I’ve been on a bit of a holiday market kick, in a combination effort of gift-buying and seeing if there are any ones I want to try to do next year. I realized too late that I might want to try selling at a holiday market this year, mostly because I was a big chicken and being a vendor at a craft fair intimidated me. (That’s what happens when you’re going through a bit of an identity crisis!) Many of the applications for holidays shows were in the summer or early fall, when my head was still in South America and most certainly not in the holiday spirit yet. I also simply didn’t know how early you need to sign up. Not to mention they’re expensive, yikes! (I guess it’s true, you have to spend money to make money.)
Reflecting back, there are a few lessons I learned from this experience.
1. Do your research early
I’ve already put in my handy dandy Google calendar when to start applying for craft fairs for next summer. (And it helped me to know when to start looking to sign up to do my first show for next year, for which I have already done the whole application. Woo!)
I did end up selling at one little holiday fair this year. Last year, my mother-in-law asked me if I wanted to sell my jewelry at the holiday bazaar where she works. Unfortunately, at the time I literally had five pieces of jewelry, which didn’t seem like quite enough merchandise. But I tucked that little tidbit in the back of my head and returned to it this year.
It was time to face the craft fair and get my act in gear.
Now, I must explain that my mother-in-law works in a retirement community. So not exactly the target market for my jewelry, but I figured that the worst that would happen was I would sell nothing, but I wouldn’t lose any money since the fair was free (I do realize that time is also money, but I’m not going to worry about that one for now). Plus I would get some practice selling at a craft fair.
I did a ton of reading and pinning, figuring out what I would need to bring and how to properly display my jewelry. And thank goodness for my jewelry party, because that really gave me a good sense of what to do.
2. Do your reading!
Researching about craft fairs online gave me a better sense of what to bring (plus checklists which proved to be invaluable) and great tips on how to display goods. Apparently my homework paid off — one of the vendors who I ended up chatting with throughout the fair was amazed that this was my first fair based on how I set up my table.
I showed up at the market right at 8:30 am (which is the earliest we could arrive) and got cracking with the set-up. And man, it took me an hour to set up my jewelry! I couldn’t have imagined it would have taken that long, but let me tell you, it’s a lot of work.
3. Give yourself ample time to get to the fair and to set up.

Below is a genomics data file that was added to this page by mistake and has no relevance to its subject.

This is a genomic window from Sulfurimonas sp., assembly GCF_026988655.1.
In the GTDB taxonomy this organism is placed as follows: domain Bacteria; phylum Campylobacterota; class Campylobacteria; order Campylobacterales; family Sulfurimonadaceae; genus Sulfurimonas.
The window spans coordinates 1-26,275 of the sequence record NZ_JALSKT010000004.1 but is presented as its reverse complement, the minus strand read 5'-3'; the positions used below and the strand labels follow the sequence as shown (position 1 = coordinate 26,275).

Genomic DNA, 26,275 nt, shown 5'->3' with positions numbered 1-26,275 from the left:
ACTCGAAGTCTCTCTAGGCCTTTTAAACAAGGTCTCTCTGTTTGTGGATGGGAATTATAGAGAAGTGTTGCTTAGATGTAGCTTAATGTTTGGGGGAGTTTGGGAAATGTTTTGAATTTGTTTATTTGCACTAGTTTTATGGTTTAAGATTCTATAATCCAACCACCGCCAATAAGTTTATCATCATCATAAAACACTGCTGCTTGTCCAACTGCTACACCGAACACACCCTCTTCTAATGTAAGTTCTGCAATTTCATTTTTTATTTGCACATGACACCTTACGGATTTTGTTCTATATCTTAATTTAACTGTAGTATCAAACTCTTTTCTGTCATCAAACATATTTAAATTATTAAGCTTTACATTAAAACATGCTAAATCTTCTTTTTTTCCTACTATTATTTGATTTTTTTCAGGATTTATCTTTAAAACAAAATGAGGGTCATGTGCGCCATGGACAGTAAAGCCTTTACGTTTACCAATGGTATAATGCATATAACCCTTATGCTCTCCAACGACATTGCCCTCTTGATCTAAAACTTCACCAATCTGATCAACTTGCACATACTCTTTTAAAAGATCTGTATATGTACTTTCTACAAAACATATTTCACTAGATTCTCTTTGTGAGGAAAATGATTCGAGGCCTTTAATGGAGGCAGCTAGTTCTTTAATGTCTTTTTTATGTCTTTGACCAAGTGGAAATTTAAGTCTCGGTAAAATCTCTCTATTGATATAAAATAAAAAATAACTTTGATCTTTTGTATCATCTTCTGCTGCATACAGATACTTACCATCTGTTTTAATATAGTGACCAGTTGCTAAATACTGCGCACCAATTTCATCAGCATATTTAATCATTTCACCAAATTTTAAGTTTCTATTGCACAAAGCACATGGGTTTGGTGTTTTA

Thankfully the market didn’t open officially until 10:00, so I still had a good 20 minutes to walk around and look at the vendors and make a visit to the ladies’ room after I finished setting up.
My table was positioned between two lovely ladies, one selling fleece scarves, the other selling fleece pet beds and dog jackets and ties. I was informed that we were living the life of craft fair luxury there — big, comfy chairs; long tables with linen tablecloths; and a free lunch to boot! Apparently you’re lucky if you even get a chair on most fairs, and if you do it’s pretty much guaranteed to be highly uncomfortable.
4. Make friends with the vendors around you.
If you are an uber craft fair novice (a CUFN, if you will) like I am, you will find many of the other vendors to be a wealth of valuable information. Such as what vendors are typically provided with (and now I know to set my comfort expectations much lower for future fairs) and where the good markets are. I already have a list of places to look into for the holiday season next year.
So at 10:00 am the patrons started rolling in. Literally rolling in, in wheelchairs and walkers.
Many people stopped by and were surprised and amazed that I made all my jewelry. I got so many compliments, but alas most of them a) were at the point where they were giving their jewelry away, or b) didn’t “need” any jewelry (which I realized was a huge generational difference — I can’t imagine there is ever a time I buy a piece of jewelry that I actually need).
At the end of the day, I did end up selling six pairs of earrings, enjoyed talking to my animal accessory-selling neighbor, and got some great tips on some holiday markets to look at for the next year.
Which brings me to lesson number 5, and the final one for the day.
5. Don’t set your expectations too high, but hope to do your best (and act like you’re going to sell your pants off!).
Knowing that this wasn’t my target market, and having been informed by the organizer that the previous years the residents weren’t high spenders, I didn’t expect to sell too much. In the end I was therefore pleasantly surprised by my sales. And regardless of how well you expect to do, always be your happiest, friendliest self. It could very well pay off in the end.
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